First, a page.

Her eyes were now open and not happy. Then I put the carrier on the front passenger seat of my car and climbed into the driver side. As we pulled out of the garage, she must have decided the angry eyes weren’t working because she switched over to her sad eyes. Those worked better and afforded her some petting through the carrier door.
I dropped her off and didn’t see her again until it was over. When I got her back, she was zonked. We’re talking eyes open, tongue out, passed out cold. It took a few hours but she started moving around. Sitting in her new home for the next 48 hours — my laundry room — the carrier door was open but she stood inside for a moment to think about her exit.
She finally got the gumption to head out. I could tell she was aiming to walk to the right but her butt was pulling her to the left. She toppled over.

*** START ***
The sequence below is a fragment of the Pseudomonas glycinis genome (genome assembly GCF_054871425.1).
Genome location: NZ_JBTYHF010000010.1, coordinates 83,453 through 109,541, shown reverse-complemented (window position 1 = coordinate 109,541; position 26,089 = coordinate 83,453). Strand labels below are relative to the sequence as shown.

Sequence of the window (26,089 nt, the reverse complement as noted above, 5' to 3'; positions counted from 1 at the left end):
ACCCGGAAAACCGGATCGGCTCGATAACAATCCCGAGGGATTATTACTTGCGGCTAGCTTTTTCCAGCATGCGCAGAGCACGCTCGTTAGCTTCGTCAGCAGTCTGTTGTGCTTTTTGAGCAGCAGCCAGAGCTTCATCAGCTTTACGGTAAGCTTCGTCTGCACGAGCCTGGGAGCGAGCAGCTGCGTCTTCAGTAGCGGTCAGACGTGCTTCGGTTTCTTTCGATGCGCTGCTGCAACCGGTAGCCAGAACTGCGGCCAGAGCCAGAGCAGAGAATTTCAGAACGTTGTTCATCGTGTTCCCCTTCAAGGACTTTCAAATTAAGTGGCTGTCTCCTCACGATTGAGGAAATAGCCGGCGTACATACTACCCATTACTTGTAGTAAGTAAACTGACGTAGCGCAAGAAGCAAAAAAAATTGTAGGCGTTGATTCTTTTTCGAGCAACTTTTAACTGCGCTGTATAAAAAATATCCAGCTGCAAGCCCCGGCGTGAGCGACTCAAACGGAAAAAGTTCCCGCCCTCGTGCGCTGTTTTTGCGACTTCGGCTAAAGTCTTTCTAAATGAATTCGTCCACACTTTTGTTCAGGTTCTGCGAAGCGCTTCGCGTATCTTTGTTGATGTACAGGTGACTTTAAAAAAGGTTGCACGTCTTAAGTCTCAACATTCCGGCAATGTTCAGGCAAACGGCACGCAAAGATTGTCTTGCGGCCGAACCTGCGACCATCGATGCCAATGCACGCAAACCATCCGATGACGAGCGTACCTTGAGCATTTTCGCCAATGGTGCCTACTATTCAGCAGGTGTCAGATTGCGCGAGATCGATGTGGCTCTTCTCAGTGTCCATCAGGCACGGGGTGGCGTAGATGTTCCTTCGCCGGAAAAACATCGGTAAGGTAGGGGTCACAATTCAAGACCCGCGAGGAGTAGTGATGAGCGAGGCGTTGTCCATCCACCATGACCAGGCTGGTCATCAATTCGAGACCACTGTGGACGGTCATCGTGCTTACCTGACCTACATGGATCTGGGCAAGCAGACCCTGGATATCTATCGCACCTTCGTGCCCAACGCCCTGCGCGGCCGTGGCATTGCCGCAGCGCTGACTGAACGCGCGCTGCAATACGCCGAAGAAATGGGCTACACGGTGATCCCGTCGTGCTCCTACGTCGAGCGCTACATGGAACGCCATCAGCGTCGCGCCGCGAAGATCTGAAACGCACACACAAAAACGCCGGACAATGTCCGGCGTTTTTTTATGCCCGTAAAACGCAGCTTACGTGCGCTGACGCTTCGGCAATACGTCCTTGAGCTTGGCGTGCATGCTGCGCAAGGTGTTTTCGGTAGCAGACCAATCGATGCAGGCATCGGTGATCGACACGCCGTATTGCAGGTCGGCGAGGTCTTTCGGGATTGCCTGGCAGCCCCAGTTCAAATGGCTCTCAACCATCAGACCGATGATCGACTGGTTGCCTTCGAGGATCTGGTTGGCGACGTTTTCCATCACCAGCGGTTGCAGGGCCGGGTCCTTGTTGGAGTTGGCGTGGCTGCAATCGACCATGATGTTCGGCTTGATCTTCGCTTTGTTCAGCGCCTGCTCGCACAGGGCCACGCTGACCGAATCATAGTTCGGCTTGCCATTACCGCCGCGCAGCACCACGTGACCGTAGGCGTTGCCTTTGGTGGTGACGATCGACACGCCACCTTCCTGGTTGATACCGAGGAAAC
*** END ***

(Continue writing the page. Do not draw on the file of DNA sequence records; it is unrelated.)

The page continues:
I’m not going to lie; I laughed at her. I felt a tinge of guilt, but I laughed nonetheless.
She eventually got control of herself and by the next evening the Susan I know and love was back. The only problem was, during her recovery time in the laundry room, she’d become quite accustomed to living the good life indoors and didn’t want to go back outside.
This time, as I was shooing her out the back door, she tried the sad eyes first. And then when those didn’t work, she went to the angry eyes.
Reach Misty Knisely at firstname.lastname@example.org or 574-732-5155